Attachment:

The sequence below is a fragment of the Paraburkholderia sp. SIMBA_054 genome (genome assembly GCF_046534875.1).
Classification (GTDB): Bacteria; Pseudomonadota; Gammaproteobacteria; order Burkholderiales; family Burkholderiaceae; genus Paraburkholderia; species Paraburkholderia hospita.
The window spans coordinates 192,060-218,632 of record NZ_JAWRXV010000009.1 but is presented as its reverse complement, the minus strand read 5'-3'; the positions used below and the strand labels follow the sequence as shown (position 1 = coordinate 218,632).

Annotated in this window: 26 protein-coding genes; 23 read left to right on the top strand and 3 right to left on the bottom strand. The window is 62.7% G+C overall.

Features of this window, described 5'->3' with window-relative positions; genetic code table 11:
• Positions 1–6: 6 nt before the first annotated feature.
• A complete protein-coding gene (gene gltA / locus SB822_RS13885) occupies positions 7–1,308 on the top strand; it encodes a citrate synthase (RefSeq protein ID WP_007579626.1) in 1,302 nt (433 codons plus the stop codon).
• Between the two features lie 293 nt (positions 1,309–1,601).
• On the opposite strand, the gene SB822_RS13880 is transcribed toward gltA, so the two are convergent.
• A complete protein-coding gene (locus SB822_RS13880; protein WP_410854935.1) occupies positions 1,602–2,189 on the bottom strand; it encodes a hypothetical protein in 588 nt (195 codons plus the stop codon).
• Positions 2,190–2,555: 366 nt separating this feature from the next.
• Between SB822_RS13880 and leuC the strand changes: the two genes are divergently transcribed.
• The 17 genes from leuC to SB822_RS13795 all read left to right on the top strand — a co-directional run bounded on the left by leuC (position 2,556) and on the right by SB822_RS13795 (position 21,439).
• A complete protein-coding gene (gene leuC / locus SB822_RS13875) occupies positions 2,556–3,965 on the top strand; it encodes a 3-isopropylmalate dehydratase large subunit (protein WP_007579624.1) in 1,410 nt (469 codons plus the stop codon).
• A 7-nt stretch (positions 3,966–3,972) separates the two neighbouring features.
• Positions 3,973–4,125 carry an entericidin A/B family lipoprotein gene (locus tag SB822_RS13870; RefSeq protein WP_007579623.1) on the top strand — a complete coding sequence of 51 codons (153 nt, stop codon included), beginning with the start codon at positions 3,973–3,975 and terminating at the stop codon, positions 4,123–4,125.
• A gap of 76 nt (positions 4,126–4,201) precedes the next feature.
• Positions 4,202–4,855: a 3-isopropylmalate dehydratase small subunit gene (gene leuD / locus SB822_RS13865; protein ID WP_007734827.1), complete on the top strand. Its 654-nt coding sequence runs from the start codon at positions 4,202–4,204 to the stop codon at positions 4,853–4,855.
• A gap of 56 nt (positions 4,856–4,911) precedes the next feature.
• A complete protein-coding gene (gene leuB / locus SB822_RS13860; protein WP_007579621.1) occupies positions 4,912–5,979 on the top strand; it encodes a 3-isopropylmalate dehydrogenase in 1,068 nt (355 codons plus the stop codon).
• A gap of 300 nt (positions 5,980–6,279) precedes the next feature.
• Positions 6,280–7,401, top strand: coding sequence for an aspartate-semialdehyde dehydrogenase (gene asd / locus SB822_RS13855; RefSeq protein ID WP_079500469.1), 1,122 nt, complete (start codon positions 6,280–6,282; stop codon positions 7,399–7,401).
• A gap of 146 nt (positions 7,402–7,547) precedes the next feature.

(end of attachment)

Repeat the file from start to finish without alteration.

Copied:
The sequence below is a fragment of the Paraburkholderia sp. SIMBA_054 genome (genome assembly GCF_046534875.1).
Classification (GTDB): Bacteria; Pseudomonadota; Gammaproteobacteria; order Burkholderiales; family Burkholderiaceae; genus Paraburkholderia; species Paraburkholderia hospita.
The window spans coordinates 192,060-218,632 of record NZ_JAWRXV010000009.1 but is presented as its reverse complement, the minus strand read 5'-3'; the positions used below and the strand labels follow the sequence as shown (position 1 = coordinate 218,632).

Annotated in this window: 26 protein-coding genes; 23 read left to right on the top strand and 3 right to left on the bottom strand. The window is 62.7% G+C overall.

Features of this window, described 5'->3' with window-relative positions; genetic code table 11:
• Positions 1–6: 6 nt before the first annotated feature.
• A complete protein-coding gene (gene gltA / locus SB822_RS13885) occupies positions 7–1,308 on the top strand; it encodes a citrate synthase (RefSeq protein ID WP_007579626.1) in 1,302 nt (433 codons plus the stop codon).
• Between the two features lie 293 nt (positions 1,309–1,601).
• On the opposite strand, the gene SB822_RS13880 is transcribed toward gltA, so the two are convergent.
• A complete protein-coding gene (locus SB822_RS13880; protein WP_410854935.1) occupies positions 1,602–2,189 on the bottom strand; it encodes a hypothetical protein in 588 nt (195 codons plus the stop codon).
• Positions 2,190–2,555: 366 nt separating this feature from the next.
• Between SB822_RS13880 and leuC the strand changes: the two genes are divergently transcribed.
• The 17 genes from leuC to SB822_RS13795 all read left to right on the top strand — a co-directional run bounded on the left by leuC (position 2,556) and on the right by SB822_RS13795 (position 21,439).
• A complete protein-coding gene (gene leuC / locus SB822_RS13875) occupies positions 2,556–3,965 on the top strand; it encodes a 3-isopropylmalate dehydratase large subunit (protein WP_007579624.1) in 1,410 nt (469 codons plus the stop codon).
• A 7-nt stretch (positions 3,966–3,972) separates the two neighbouring features.
• Positions 3,973–4,125 carry an entericidin A/B family lipoprotein gene (locus tag SB822_RS13870; RefSeq protein WP_007579623.1) on the top strand — a complete coding sequence of 51 codons (153 nt, stop codon included), beginning with the start codon at positions 3,973–3,975 and terminating at the stop codon, positions 4,123–4,125.
• A gap of 76 nt (positions 4,126–4,201) precedes the next feature.
• Positions 4,202–4,855: a 3-isopropylmalate dehydratase small subunit gene (gene leuD / locus SB822_RS13865; protein ID WP_007734827.1), complete on the top strand. Its 654-nt coding sequence runs from the start codon at positions 4,202–4,204 to the stop codon at positions 4,853–4,855.
• A gap of 56 nt (positions 4,856–4,911) precedes the next feature.
• A complete protein-coding gene (gene leuB / locus SB822_RS13860; protein WP_007579621.1) occupies positions 4,912–5,979 on the top strand; it encodes a 3-isopropylmalate dehydrogenase in 1,068 nt (355 codons plus the stop codon).
• A gap of 300 nt (positions 5,980–6,279) precedes the next feature.
• Positions 6,280–7,401, top strand: coding sequence for an aspartate-semialdehyde dehydrogenase (gene asd / locus SB822_RS13855; RefSeq protein ID WP_079500469.1), 1,122 nt, complete (start codon positions 6,280–6,282; stop codon positions 7,399–7,401).
• A gap of 146 nt (positions 7,402–7,547) precedes the next feature.